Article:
A tech office can be a minefield of injury hazards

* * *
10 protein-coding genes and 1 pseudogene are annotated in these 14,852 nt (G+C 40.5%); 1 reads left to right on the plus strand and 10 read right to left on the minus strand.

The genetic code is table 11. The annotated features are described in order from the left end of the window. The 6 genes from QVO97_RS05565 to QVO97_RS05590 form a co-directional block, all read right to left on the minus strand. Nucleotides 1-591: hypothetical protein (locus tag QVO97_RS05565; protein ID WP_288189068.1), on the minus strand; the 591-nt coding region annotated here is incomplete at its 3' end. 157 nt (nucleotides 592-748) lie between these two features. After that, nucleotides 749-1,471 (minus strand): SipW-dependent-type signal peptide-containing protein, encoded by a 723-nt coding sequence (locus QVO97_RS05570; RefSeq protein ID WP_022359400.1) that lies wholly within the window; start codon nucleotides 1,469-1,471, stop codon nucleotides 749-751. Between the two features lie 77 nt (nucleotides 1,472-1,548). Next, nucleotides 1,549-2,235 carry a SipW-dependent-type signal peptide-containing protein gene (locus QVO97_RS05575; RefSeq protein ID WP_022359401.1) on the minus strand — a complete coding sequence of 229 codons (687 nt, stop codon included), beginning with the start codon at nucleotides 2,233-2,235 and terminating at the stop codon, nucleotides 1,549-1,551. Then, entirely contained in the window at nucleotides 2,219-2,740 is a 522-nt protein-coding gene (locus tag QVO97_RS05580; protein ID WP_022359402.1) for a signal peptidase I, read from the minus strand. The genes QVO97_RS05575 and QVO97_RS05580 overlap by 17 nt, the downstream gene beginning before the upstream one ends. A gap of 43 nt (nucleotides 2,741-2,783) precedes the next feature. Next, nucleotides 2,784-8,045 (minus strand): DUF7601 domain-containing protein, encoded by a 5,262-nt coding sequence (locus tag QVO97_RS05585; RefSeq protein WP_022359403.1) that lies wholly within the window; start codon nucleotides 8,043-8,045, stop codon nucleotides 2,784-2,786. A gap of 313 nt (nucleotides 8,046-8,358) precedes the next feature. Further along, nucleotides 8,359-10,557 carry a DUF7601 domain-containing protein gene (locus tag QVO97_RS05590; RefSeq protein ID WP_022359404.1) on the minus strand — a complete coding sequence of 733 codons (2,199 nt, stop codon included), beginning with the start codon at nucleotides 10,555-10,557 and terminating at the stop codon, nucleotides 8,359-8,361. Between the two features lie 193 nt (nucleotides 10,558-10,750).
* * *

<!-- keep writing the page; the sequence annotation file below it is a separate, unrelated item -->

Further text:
Not many people in Minnesota understand the injury risks that exist in the world in which technology office workers spend their days. Dexterity involving hand, wrist and arm movements can be repetitious for many of these workers, and repetitive stress injuries such as carpal tunnel syndrome form the basis of many workers’ compensation benefits claims. If you are a victim of this condition, the severity will determine whether you can return to work without having surgery. To prove that stress-related occupational injuries resulted from work could be harder to accomplish than when injuries are evident, such as fractures, burns and other visible injuries. However, offices pose a number of other non-stress-related injury hazards that could lead to debilitating workplace injuries. Falls Even in office environments that are considered relatively safe, there is always the potential for an employee to slip or trip over something, resulting in a fall that could produce a myriad of injuries. Typical hazards that you may face in your office include the following: Slippery floors — The cause of these can be high-gloss polishing or spills that are not mopped up immediately. Tripping — Power cords trailing across the floor, frayed or lose carpets, and out-of-place objects in walkways are known trip hazards that can lead to severe fall injuries. Falls from furniture — Using tables, chairs or other pieces of furniture in place of a stepladder to reach something on an overhead shelf is looking for trouble. You never know what you may strike on your way down if you should fall. Hitting your head against a hard object could lead to traumatic brain injuries. Lifting hazards During any given day, you might have to lift and carry boxes of copying paper, help move a heavy desk, carry computer monitors or towers, or take delivery of heavy parcels or packages from clients or vendors. Along with soft tissue sprains and strains, you could suffer injuries to your shoulders, knees or your back. By applying the following lifting techniques, you may prevent severe injuries: Use your legs — By squatting rather than bending, you can keep stress off of your back muscles by using the strength of your legs to lift the load. Keep your back straight — Avoid bending or twisting your back while lifting an object. Hold items close — Use the support of both hands — the entire hand not only the fingers — to pick up an object, and avoid holding it away from the body. Use the same techniques when setting objects down — Once again, keep the item close to your body, don’t twist and focus on using your leg muscles rather than your back. Other injury threats in your office The list of inanimate objects that can cause injuries in an office environment is endless. You might want to look out for the following everyday hazards: Desk corners — A desk that is only slightly out of line can be a trip hazard, and if you collide with its corner, it can cause a nasty bruise. Drawers and doors — These can often lead to strains, sprains cuts and bruises of the hands, arms and wrists. Filing and shelving units — Careless stacking and unbalanced loading can tip heavy loads onto you. Copy Machines — Avoid sticking your fingers into copy machines to clear away paper jams. While these hazards may seem insignificant when compared to those faced by employees in other industries like construction, the consequences can be equally devastating. As a worker in a technology office, you have the same right to workers’ compensation benefits as those in high-risk occupations. Your medical expenses and lost income will be covered by the benefits if your claim is successful. You are also entitled to seek professional guidance and support for the navigation of your claim.The post A tech office can be a minefield of injury hazards first appeared on Fay & Associates, LLC.
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